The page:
Over the last week I have been (and next week I will be) working as a curatorial volunteer in the palaeontology department at the Natural History Museum, London.
I’ll be perfectly honest and say that that’s one of my life goals semi-accomplished, in so much as I have always loved the museum – a spiritual home if you will – and ever since I decided that I wanted to get into palaeontology in a big way I resolved to work there in a scientific capacity. Now thanks in no small part to serendipity and having the friends that I do, I have had the chance to do just that.
I’ve spent the last week helping the curator of Echinoderms to maintain the Echinoidea collection. In short my job has involved adding notes to the specimen labels indicating that they have been cited or figured (photographed/drawn) in recent scientific literature, adding these notes to the registers of collections, then re-labelling and re-boxing the specimens as necessary. This may sound like dull work, and it is certainly repetitive, but it can actually be very interesting, I’ve seen specimens of irregular echinoids from all over the country, including Lyme Regis, my local beach at Charlton Bay and as far north as Yorkshire and Northumberland.
Side-Note: Irregular Echinoids are those that show a more prominent 2-fold symmetry imprinted on top of the archaic, simple 5-fold symmetry of their forebears. This is due to a change in their lifestyle over geologic time, moving from epifaunal (on sea bed) to infaunal (burrowing) forms.
On top of the disparate locations of the collections, is the “social and scientific history” that goes with them, who collected them, when and why – I even saw one echinoid which had been donated to the museum with a note next to the “donated by” column which read:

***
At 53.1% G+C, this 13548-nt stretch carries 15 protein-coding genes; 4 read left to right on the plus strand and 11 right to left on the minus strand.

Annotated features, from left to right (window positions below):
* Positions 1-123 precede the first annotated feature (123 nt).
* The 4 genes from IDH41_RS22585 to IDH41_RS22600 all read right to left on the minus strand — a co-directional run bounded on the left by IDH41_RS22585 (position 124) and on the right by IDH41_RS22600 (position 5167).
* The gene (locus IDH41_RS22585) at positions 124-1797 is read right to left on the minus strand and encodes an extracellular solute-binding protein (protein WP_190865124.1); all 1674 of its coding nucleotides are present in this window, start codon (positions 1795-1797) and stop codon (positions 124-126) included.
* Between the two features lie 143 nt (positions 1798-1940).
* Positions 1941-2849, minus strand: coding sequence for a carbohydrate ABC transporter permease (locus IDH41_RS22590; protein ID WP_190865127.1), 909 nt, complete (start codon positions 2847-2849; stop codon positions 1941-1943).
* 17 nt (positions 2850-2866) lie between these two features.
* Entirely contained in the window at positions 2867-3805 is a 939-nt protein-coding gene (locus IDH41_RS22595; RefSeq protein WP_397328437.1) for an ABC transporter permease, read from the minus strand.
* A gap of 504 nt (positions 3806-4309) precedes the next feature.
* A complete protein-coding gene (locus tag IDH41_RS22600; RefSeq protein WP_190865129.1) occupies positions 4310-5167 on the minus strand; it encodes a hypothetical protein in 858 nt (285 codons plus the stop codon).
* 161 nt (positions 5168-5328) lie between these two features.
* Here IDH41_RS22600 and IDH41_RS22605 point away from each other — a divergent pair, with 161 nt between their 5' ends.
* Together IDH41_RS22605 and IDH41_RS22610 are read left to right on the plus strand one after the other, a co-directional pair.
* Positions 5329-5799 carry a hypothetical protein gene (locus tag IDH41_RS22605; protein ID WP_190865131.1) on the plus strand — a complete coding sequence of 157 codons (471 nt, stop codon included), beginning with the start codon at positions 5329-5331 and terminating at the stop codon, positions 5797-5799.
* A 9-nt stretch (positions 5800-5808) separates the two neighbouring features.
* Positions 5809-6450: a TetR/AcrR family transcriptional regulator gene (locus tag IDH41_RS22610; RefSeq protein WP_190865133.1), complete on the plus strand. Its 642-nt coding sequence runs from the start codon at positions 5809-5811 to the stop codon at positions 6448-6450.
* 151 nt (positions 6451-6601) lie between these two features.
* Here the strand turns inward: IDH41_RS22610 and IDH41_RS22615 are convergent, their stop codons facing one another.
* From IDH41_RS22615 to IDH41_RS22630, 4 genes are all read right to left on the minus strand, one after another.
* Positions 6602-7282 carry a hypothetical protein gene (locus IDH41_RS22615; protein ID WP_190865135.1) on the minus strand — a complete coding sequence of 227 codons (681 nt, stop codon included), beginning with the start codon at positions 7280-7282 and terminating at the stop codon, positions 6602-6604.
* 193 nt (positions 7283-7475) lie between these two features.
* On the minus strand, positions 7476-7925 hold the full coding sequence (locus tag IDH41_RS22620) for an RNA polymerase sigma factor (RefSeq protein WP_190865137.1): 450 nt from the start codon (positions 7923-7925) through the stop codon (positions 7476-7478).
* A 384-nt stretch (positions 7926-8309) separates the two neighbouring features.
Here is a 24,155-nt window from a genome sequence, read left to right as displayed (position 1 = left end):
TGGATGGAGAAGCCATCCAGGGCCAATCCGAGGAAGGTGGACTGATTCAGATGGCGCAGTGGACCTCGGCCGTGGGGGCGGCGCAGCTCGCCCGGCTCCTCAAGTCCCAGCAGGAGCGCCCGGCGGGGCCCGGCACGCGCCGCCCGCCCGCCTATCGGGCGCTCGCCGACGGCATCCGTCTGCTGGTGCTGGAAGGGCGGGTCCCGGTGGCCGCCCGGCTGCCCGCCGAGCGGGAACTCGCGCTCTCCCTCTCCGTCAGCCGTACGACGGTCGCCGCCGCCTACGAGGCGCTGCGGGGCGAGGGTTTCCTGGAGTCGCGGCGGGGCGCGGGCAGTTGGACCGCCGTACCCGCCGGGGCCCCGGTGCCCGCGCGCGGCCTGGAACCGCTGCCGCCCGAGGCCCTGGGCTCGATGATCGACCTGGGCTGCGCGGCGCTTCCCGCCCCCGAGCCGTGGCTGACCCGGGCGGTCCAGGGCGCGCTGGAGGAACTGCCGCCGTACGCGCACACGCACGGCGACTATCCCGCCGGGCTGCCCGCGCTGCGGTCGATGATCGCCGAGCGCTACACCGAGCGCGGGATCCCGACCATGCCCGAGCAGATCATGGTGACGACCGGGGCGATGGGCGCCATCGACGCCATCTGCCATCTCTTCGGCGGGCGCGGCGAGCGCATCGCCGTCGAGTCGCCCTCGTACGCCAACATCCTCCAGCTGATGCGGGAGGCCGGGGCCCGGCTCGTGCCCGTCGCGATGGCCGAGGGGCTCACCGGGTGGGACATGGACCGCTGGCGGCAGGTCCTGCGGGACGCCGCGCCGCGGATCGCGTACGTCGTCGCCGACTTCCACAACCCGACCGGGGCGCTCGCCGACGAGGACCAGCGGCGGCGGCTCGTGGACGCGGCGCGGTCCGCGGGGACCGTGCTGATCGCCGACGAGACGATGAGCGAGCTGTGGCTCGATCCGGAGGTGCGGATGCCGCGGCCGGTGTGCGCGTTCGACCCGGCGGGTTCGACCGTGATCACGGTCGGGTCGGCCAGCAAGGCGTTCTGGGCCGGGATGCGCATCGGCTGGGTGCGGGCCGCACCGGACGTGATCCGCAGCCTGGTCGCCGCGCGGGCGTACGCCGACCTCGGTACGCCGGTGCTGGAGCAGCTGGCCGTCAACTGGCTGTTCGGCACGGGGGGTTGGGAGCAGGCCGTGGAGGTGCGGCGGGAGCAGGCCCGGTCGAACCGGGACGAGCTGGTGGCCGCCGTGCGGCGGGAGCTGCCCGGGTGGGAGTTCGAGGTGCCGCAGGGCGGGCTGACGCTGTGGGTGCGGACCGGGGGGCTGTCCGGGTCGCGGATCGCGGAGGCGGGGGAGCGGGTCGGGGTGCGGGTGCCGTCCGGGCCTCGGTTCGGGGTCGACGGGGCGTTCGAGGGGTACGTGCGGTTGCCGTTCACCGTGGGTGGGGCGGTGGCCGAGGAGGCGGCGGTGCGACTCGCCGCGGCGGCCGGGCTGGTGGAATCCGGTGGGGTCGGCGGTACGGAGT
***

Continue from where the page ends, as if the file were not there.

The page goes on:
Collected by his father whilst on police duty.
This level of “intimacy” and attention to detail really does give a fascinating insight into not only the people who worked at the museum in the past, but also the emotional and sentimental value that the collectors and others placed on both the objects that they had collected and the institution to which they were donating them. This to my mind is wonderful however it also depresses when you look at the way the museum is going, but that’s the subject of another post.
The collections themselves are huge, if you imagine whole floors of the palaeontology building filled wall to wall with floor to ceiling climate controlled cabinets, each one containing 40 draws, and with up to 100+ specimens in each draw, with outsize (big) objects lying on tables all around. This sheerly immense collection (over 9 million specimens in palaeontology alone) is all hidden away from the public’s view, and as such I am honoured to have seen even just a small part of it in the course of the last week.
To say that I have enjoyed the last week would be a gross understatement, and I am thoroughly looking forward to my second week of volunteering and will be very sad to leave on Friday afternoon.
Short-Link for this post: http://wp.me/pFUij-6t